I just finished reading this book and while it’s not quite as brain eating as the Twilight series, it’s technically better written and it’s still a good read. What I particularly like about all Stephanie Meyer’s books is that they tell a good story without all of the suspense and violence that seems to permeate most of today’s society. Actually telling a good story is becoming a bit of a lost art nowadays as everything becomes Hollywoodised, yet she manages to keep you reading without a car crash or murder every 5 pages.
I also like that the both the general theme and the actions within the story throw up interesting points of view and give the reader something to think about. The Host takes place at the end of an alien invasion of Earth which the aliens have effectively already won. The aliens themselves are small creatures, called Souls, inserted into humans who then take over the human body as their own. Normally, the human mind/soul is extinguished in the process, but some of the humans fight back and refuse to let themselves be vanquished from their own minds. The story follows one such alien/human combination in which the Soul who cannot vanquish her human host begins to see things from a human standpoint with human emotions. The situation is neither comfortable nor desirable for either Host or Body. This puts both of them in a precarious situation as it’s impossible for them to exist in such a manner, yet seeking help is just as impossible. On the one hand, the aliens would remove the Soul and insert it into a more pliant body while killing off the old body, which goes against the Soul’s own beliefs. On the other hand, the few true humans left (who have not undergone the insertion and are in hiding) wouldn’t believe the Soul’s story and would most likely kill both human and Soul in the interest of self preservation. This increases the alliance and reliance of both human and Soul on each other and causes their relationship to take on new dimensions.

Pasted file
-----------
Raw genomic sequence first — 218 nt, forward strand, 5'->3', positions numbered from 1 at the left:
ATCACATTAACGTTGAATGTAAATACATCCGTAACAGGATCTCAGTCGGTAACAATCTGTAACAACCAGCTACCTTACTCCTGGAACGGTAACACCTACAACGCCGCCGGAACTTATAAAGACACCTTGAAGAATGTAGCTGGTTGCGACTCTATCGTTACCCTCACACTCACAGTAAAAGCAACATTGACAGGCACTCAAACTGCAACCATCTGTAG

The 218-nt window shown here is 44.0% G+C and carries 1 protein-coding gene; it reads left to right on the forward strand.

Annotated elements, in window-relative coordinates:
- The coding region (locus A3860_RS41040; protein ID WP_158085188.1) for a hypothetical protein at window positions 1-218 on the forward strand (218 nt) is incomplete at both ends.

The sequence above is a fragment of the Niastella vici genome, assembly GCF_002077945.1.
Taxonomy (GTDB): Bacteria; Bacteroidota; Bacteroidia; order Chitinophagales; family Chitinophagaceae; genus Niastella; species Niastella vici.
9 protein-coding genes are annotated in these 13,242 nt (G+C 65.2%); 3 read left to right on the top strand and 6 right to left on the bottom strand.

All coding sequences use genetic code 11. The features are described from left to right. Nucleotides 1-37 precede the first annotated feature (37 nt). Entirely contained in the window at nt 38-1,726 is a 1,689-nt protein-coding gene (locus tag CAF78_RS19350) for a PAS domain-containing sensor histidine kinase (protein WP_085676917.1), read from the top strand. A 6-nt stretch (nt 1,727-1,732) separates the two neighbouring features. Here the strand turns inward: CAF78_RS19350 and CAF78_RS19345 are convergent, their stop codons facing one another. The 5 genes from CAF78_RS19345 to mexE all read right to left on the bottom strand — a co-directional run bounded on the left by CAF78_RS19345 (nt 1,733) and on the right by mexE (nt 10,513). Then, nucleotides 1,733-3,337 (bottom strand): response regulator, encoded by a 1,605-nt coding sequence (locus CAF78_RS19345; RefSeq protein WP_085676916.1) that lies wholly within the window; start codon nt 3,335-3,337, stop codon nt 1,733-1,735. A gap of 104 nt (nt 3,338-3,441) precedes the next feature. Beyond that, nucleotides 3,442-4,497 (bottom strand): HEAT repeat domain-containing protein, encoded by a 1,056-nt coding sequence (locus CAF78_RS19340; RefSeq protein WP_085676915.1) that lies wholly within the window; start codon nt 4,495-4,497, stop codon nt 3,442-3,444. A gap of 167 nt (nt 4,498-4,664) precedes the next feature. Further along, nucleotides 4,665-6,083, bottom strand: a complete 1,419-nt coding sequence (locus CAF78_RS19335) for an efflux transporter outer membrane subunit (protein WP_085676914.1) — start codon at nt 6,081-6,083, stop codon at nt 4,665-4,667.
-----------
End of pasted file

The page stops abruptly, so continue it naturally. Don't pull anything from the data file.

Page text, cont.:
Each change in situation forces the characters to re-examine things they have in the past considered a given. Just as the characters, and the reader, become comfortable with the situation, Meyer shifts the viewpoint and causes another re-evaluation of beliefs on all sides. The characters start to see things from different viewpoints instead of just their own and their lives become more and more entangled in a web which is seemingly impossible to unravel. Some of the solutions are obvious and some are not, but all of them force the reader to reconsider his feelings just as the characters do. At the end of the book, you find yourself looking back and wondering whatever happened to what you believed was right at the beginning of the book.
Frankly I think it would do a lot of people good to read this book. Not because the subject matter is real, obviously, but because it challenges you to think about preconceptions, their origins and how right and wrong they may or may not be, yet does so without haranguing.
However, if you don’t like fantasy / sci fi, you might find the story a little difficult to get through. Also, like her other books, Meyer tends to spend a lot of time on detail and emotions, which could put readers off. Normally this would be a big negative in my book, but she still managed to keep me interested, so thumbs up for the book anyway.